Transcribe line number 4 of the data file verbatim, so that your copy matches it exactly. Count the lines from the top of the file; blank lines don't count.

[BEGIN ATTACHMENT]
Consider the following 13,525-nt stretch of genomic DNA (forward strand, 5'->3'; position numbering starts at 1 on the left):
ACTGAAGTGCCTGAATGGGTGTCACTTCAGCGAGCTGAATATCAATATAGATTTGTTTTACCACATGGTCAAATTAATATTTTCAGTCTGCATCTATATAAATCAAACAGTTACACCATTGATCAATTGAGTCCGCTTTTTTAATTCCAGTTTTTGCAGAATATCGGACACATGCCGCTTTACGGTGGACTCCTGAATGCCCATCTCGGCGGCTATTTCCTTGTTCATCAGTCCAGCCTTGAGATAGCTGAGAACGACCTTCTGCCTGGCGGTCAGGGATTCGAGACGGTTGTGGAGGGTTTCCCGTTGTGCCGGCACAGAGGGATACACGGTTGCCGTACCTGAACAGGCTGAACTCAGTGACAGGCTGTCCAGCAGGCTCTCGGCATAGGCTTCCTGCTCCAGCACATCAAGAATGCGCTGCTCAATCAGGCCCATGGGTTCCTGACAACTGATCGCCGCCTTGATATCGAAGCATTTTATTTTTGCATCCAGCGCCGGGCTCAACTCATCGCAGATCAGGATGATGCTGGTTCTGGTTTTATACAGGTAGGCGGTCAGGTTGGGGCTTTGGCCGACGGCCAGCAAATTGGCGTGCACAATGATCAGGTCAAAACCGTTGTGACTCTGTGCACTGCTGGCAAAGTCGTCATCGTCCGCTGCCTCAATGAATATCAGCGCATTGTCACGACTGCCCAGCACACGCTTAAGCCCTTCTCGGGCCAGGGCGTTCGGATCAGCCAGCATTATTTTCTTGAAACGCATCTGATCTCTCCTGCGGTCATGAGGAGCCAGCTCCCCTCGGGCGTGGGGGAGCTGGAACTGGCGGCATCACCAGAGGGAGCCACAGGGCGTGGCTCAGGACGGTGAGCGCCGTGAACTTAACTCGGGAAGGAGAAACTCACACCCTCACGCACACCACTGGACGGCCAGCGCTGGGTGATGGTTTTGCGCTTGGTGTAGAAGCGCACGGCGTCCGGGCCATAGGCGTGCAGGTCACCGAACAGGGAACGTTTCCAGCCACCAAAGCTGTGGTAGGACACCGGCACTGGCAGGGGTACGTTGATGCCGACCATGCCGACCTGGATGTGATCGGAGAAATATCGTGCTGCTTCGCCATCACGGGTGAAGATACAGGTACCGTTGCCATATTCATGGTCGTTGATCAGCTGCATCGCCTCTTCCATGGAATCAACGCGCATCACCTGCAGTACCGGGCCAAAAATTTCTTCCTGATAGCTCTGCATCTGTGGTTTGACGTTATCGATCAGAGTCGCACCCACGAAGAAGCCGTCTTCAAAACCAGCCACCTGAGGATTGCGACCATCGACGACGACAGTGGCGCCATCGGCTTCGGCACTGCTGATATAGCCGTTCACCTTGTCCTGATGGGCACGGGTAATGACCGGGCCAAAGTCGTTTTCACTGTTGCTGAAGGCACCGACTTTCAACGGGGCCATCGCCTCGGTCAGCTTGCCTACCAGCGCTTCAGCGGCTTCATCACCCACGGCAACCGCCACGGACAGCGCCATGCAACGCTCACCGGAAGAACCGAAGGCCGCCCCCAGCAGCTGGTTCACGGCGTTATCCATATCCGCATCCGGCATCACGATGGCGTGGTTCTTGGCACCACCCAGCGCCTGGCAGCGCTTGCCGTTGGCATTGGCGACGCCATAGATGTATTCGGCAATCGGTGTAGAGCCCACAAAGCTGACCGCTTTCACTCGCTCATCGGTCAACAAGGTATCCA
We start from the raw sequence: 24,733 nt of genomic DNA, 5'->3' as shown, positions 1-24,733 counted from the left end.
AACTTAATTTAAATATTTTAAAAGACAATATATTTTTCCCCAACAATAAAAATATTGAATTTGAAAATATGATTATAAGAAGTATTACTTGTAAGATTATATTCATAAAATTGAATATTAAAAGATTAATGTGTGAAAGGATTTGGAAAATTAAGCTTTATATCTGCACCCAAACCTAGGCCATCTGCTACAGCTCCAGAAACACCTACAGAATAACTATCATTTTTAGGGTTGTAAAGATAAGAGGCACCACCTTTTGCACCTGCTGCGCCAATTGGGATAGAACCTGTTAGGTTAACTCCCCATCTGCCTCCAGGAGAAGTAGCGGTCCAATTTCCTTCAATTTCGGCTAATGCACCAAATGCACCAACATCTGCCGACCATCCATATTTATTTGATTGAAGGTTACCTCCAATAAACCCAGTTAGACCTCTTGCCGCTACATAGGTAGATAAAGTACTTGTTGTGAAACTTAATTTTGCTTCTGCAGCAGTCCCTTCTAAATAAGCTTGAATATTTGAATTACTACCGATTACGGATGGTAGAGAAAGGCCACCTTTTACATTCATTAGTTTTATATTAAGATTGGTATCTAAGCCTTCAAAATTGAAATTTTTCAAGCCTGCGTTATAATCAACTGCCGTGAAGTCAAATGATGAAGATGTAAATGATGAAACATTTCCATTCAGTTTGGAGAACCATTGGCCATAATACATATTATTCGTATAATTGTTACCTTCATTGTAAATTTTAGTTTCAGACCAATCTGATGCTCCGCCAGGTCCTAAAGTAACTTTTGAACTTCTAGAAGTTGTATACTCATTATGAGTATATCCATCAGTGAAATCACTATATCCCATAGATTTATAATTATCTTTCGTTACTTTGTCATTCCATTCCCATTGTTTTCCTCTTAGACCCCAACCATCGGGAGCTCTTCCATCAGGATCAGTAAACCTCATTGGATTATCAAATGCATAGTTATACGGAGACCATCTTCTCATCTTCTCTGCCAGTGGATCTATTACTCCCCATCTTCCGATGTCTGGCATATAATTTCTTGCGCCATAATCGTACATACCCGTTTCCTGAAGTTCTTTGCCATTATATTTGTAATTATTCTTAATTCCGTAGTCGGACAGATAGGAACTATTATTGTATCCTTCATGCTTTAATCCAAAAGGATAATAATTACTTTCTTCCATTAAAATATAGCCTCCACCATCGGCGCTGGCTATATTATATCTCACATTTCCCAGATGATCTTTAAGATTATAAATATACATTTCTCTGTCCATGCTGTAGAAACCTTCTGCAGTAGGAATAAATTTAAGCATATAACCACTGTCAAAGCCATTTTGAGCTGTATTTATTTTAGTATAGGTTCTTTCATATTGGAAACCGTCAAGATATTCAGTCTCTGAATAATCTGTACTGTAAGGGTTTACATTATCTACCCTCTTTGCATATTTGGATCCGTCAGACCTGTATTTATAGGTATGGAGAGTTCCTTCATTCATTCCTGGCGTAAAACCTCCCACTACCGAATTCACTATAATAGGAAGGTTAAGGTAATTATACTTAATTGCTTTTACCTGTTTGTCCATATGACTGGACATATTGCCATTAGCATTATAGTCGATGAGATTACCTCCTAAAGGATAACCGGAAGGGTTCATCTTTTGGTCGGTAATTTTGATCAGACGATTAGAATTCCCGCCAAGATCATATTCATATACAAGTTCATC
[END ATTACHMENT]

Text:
AACTTAATTTAAATATTTTAAAAGACAATATATTTTTCCCCAACAATAAAAATATTGAATTTGAAAATATGATTATAAGAAGTATTACTTGTAAGATTATATTCATAAAATTGAATATTAAAAGATTAATGTGTGAAAGGATTTGGAAAATTAAGCTTTATATCTGCACCCAAACCTAGGCCATCTGCTACAGCTCCAGAAACACCTACAGAATAACTATCATTTTTAGGGTTGTAAAGATAAGAGGCACCACCTTTTGCACCTGCTGCGCCAATTGGGATAGAACCTGTTAGGTTAACTCCCCATCTGCCTCCAGGAGAAGTAGCGGTCCAATTTCCTTCAATTTCGGCTAATGCACCAAATGCACCAACATCTGCCGACCATCCATATTTATTTGATTGAAGGTTACCTCCAATAAACCCAGTTAGACCTCTTGCCGCTACATAGGTAGATAAAGTACTTGTTGTGAAACTTAATTTTGCTTCTGCAGCAGTCCCTTCTAAATAAGCTTGAATATTTGAATTACTACCGATTACGGATGGTAGAGAAAGGCCACCTTTTACATTCATTAGTTTTATATTAAGATTGGTATCTAAGCCTTCAAAATTGAAATTTTTCAAGCCTGCGTTATAATCAACTGCCGTGAAGTCAAATGATGAAGATGTAAATGATGAAACATTTCCATTCAGTTTGGAGAACCATTGGCCATAATACATATTATTCGTATAATTGTTACCTTCATTGTAAATTTTAGTTTCAGACCAATCTGATGCTCCGCCAGGTCCTAAAGTAACTTTTGAACTTCTAGAAGTTGTATACTCATTATGAGTATATCCATCAGTGAAATCACTATATCCCATAGATTTATAATTATCTTTCGTTACTTTGTCATTCCATTCCCATTGTTTTCCTCTTAGACCCCAACCATCGGGAGCTCTTCCATCAGGATCAGTAAACCTCATTGGATTATCAAATGCATAGTTATACGGAGACCATCTTCTCATCTTCTCTGCCAGTGGATCTATTACTCCCCATCTTCCGATGTCTGGCATATAATTTCTTGCGCCATAATCGTACATACCCGTTTCCTGAAGTTCTTTGCCATTATATTTGTAATTATTCTTAATTCCGTAGTCGGACAGATAGGAACTATTATTGTATCCTTCATGCTTTAATCCAAAAGGATAATAATTACTTTCTTCCATTAAAATATAGCCTCCACCATCGGCGCTGGCTATATTATATCTCACATTTCCCAGATGATCTTTAAGATTATAAATATACATTTCTCTGTCCATGCTGTAGAAACCTTCTGCAGTAGGAATAAATTTAAGCATATAACCACTGTCAAAGCCATTTTGAGCTGTATTTATTTTAGTATAGGTTCTTTCATATTGGAAACCGTCAAGATATTCAGTCTCTGAATAATCTGTACTGTAAGGGTTTACATTATCTACCCTCTTTGCATATTTGGATCCGTCAGACCTGTATTTATAGGTATGGAGAGTTCCTTCATTCATTCCTGGCGTAAAACCTCCCACTACCGAATTCACTATAATAGGAAGGTTAAGGTAATTATACTTAATTGCTTTTACCTGTTTGTCCATATGACTGGACATATTGCCATTAGCATTATAGTCGATGAGATTACCTCCTAAAGGATAACCGGAAGGGTTCATCTTTTGGTCGGTAATTTTGATCAGACGATTAGAATTCCCGCCAAGATCATATTCATATACAAGTTCATC